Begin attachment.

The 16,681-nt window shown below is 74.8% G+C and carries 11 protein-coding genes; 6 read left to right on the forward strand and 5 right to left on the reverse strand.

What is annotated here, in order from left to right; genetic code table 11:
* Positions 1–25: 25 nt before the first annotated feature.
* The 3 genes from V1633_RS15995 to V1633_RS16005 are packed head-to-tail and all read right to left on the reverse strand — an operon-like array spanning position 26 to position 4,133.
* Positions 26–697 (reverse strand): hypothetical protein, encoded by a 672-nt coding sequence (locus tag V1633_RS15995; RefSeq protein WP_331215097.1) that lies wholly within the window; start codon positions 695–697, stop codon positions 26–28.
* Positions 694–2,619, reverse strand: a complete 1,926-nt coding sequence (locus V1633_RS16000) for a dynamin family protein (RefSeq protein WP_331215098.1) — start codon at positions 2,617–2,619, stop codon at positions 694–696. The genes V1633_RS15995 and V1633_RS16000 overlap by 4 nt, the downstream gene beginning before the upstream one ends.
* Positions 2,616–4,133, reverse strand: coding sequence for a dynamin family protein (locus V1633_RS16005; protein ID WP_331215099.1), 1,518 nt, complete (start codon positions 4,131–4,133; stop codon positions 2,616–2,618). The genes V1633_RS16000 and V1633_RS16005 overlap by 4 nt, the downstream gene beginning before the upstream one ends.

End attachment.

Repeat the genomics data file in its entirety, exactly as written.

The 16,681-nt window shown below is 74.8% G+C and carries 11 protein-coding genes; 6 read left to right on the forward strand and 5 right to left on the reverse strand.

What is annotated here, in order from left to right; genetic code table 11:
* Positions 1–25: 25 nt before the first annotated feature.
* The 3 genes from V1633_RS15995 to V1633_RS16005 are packed head-to-tail and all read right to left on the reverse strand — an operon-like array spanning position 26 to position 4,133.
* Positions 26–697 (reverse strand): hypothetical protein, encoded by a 672-nt coding sequence (locus tag V1633_RS15995; RefSeq protein WP_331215097.1) that lies wholly within the window; start codon positions 695–697, stop codon positions 26–28.
* Positions 694–2,619, reverse strand: a complete 1,926-nt coding sequence (locus V1633_RS16000) for a dynamin family protein (RefSeq protein WP_331215098.1) — start codon at positions 2,617–2,619, stop codon at positions 694–696. The genes V1633_RS15995 and V1633_RS16000 overlap by 4 nt, the downstream gene beginning before the upstream one ends.
* Positions 2,616–4,133, reverse strand: coding sequence for a dynamin family protein (locus V1633_RS16005; protein ID WP_331215099.1), 1,518 nt, complete (start codon positions 4,131–4,133; stop codon positions 2,616–2,618). The genes V1633_RS16000 and V1633_RS16005 overlap by 4 nt, the downstream gene beginning before the upstream one ends.